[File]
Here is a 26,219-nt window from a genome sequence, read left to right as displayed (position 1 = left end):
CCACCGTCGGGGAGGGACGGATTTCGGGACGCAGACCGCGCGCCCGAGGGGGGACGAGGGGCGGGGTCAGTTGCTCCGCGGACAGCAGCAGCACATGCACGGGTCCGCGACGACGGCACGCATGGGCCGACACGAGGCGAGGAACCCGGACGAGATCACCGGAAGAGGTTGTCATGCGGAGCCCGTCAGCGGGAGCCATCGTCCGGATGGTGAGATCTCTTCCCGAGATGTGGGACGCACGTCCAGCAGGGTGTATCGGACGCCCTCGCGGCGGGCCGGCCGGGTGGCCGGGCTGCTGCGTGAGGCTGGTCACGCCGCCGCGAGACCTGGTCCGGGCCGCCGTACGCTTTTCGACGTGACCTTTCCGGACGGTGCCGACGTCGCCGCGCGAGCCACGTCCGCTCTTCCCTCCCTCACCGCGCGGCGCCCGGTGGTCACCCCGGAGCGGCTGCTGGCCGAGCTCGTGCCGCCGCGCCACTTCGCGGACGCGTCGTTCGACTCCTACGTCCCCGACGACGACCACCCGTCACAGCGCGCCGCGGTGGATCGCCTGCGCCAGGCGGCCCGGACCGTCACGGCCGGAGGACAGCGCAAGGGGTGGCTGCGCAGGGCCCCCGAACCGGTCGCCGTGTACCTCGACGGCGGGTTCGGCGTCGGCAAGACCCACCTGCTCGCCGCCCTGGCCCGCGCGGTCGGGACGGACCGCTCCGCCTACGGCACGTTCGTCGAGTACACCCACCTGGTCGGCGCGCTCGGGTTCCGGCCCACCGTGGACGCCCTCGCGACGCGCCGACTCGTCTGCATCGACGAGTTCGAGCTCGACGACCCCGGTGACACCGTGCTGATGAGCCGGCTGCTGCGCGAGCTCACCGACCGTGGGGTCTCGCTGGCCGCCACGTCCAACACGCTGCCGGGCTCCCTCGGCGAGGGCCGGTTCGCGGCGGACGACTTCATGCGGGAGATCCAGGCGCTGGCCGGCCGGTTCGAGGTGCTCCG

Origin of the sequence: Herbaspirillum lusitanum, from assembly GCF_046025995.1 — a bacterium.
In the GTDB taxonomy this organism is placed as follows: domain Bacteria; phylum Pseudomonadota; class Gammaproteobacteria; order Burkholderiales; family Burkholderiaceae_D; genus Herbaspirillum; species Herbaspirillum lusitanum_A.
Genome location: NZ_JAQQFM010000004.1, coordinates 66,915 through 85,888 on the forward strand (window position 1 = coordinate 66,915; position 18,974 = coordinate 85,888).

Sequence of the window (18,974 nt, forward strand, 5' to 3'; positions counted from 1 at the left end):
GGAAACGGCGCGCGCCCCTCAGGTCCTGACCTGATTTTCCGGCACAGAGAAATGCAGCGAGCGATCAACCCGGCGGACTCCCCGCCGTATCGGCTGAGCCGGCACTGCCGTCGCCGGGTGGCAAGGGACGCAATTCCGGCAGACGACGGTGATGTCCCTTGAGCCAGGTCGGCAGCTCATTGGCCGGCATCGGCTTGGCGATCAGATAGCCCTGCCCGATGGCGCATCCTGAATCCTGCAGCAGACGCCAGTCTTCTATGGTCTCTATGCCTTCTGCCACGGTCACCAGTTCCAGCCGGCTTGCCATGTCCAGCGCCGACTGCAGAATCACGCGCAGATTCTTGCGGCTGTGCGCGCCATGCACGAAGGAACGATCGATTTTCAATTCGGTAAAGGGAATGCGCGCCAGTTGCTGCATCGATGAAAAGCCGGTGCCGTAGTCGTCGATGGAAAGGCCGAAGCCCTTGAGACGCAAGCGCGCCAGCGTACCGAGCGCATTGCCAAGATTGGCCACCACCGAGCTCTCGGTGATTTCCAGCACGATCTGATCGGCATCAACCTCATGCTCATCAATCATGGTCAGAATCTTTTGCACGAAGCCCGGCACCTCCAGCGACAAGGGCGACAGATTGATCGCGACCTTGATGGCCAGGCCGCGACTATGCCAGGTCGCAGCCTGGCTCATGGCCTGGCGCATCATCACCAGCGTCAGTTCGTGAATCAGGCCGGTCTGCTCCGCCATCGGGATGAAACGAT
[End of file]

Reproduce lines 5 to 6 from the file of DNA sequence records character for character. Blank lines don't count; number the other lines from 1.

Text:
Genome location: NZ_JAQQFM010000004.1, coordinates 66,915 through 85,888 on the forward strand (window position 1 = coordinate 66,915; position 18,974 = coordinate 85,888).

Sequence of the window (18,974 nt, forward strand, 5' to 3'; positions counted from 1 at the left end):